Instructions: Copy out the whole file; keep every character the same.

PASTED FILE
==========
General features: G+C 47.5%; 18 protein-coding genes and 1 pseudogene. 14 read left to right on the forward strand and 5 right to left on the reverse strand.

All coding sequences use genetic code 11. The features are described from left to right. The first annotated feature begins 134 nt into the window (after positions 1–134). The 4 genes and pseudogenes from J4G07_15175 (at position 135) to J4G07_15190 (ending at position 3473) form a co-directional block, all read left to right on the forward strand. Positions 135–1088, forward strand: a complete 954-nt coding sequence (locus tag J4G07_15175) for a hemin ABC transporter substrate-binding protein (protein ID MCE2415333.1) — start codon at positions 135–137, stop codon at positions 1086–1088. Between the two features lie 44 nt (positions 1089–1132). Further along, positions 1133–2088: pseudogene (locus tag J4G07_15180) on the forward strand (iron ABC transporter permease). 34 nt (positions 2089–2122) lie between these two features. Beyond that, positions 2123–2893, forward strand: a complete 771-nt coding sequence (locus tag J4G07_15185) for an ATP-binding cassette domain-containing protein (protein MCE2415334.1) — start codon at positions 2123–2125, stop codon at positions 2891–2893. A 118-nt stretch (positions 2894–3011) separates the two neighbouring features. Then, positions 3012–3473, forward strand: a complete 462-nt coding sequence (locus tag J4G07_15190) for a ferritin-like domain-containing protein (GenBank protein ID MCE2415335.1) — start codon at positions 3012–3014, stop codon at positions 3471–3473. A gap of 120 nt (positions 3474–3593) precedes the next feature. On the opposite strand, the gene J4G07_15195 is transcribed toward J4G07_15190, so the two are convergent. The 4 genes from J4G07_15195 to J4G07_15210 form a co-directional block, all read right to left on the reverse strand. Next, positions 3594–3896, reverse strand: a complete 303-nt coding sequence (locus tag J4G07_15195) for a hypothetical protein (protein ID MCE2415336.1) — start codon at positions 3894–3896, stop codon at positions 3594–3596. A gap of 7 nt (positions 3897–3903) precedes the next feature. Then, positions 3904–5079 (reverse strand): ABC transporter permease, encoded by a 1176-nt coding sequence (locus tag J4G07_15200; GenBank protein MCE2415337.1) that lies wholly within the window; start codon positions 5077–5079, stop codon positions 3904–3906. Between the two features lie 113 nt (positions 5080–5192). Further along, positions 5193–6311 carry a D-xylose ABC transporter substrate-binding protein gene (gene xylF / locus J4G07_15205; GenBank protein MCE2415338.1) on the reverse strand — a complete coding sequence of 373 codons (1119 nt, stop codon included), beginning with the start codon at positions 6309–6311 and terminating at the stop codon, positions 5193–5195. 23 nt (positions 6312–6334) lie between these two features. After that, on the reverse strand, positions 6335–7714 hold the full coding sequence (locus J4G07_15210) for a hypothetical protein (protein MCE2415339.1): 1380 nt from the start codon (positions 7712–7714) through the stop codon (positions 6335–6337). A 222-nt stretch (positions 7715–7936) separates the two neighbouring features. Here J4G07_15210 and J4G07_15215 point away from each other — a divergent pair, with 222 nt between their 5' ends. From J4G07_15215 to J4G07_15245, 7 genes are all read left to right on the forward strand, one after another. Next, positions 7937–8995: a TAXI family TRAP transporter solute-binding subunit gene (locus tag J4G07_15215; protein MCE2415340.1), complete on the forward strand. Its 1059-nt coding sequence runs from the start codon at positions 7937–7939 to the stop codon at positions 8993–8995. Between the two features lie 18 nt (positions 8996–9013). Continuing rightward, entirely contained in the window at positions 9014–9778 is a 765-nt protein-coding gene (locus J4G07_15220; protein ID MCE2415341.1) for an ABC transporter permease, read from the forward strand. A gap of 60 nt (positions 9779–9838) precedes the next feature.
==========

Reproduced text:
General features: G+C 47.5%; 18 protein-coding genes and 1 pseudogene. 14 read left to right on the forward strand and 5 right to left on the reverse strand.

All coding sequences use genetic code 11. The features are described from left to right. The first annotated feature begins 134 nt into the window (after positions 1–134). The 4 genes and pseudogenes from J4G07_15175 (at position 135) to J4G07_15190 (ending at position 3473) form a co-directional block, all read left to right on the forward strand. Positions 135–1088, forward strand: a complete 954-nt coding sequence (locus tag J4G07_15175) for a hemin ABC transporter substrate-binding protein (protein ID MCE2415333.1) — start codon at positions 135–137, stop codon at positions 1086–1088. Between the two features lie 44 nt (positions 1089–1132). Further along, positions 1133–2088: pseudogene (locus tag J4G07_15180) on the forward strand (iron ABC transporter permease). 34 nt (positions 2089–2122) lie between these two features. Beyond that, positions 2123–2893, forward strand: a complete 771-nt coding sequence (locus tag J4G07_15185) for an ATP-binding cassette domain-containing protein (protein MCE2415334.1) — start codon at positions 2123–2125, stop codon at positions 2891–2893. A 118-nt stretch (positions 2894–3011) separates the two neighbouring features. Then, positions 3012–3473, forward strand: a complete 462-nt coding sequence (locus tag J4G07_15190) for a ferritin-like domain-containing protein (GenBank protein ID MCE2415335.1) — start codon at positions 3012–3014, stop codon at positions 3471–3473. A gap of 120 nt (positions 3474–3593) precedes the next feature. On the opposite strand, the gene J4G07_15195 is transcribed toward J4G07_15190, so the two are convergent. The 4 genes from J4G07_15195 to J4G07_15210 form a co-directional block, all read right to left on the reverse strand. Next, positions 3594–3896, reverse strand: a complete 303-nt coding sequence (locus tag J4G07_15195) for a hypothetical protein (protein ID MCE2415336.1) — start codon at positions 3894–3896, stop codon at positions 3594–3596. A gap of 7 nt (positions 3897–3903) precedes the next feature. Then, positions 3904–5079 (reverse strand): ABC transporter permease, encoded by a 1176-nt coding sequence (locus tag J4G07_15200; GenBank protein MCE2415337.1) that lies wholly within the window; start codon positions 5077–5079, stop codon positions 3904–3906. Between the two features lie 113 nt (positions 5080–5192). Further along, positions 5193–6311 carry a D-xylose ABC transporter substrate-binding protein gene (gene xylF / locus J4G07_15205; GenBank protein MCE2415338.1) on the reverse strand — a complete coding sequence of 373 codons (1119 nt, stop codon included), beginning with the start codon at positions 6309–6311 and terminating at the stop codon, positions 5193–5195. 23 nt (positions 6312–6334) lie between these two features. After that, on the reverse strand, positions 6335–7714 hold the full coding sequence (locus J4G07_15210) for a hypothetical protein (protein MCE2415339.1): 1380 nt from the start codon (positions 7712–7714) through the stop codon (positions 6335–6337). A 222-nt stretch (positions 7715–7936) separates the two neighbouring features. Here J4G07_15210 and J4G07_15215 point away from each other — a divergent pair, with 222 nt between their 5' ends. From J4G07_15215 to J4G07_15245, 7 genes are all read left to right on the forward strand, one after another. Next, positions 7937–8995: a TAXI family TRAP transporter solute-binding subunit gene (locus tag J4G07_15215; protein MCE2415340.1), complete on the forward strand. Its 1059-nt coding sequence runs from the start codon at positions 7937–7939 to the stop codon at positions 8993–8995. Between the two features lie 18 nt (positions 8996–9013). Continuing rightward, entirely contained in the window at positions 9014–9778 is a 765-nt protein-coding gene (locus J4G07_15220; protein ID MCE2415341.1) for an ABC transporter permease, read from the forward strand. A gap of 60 nt (positions 9779–9838) precedes the next feature.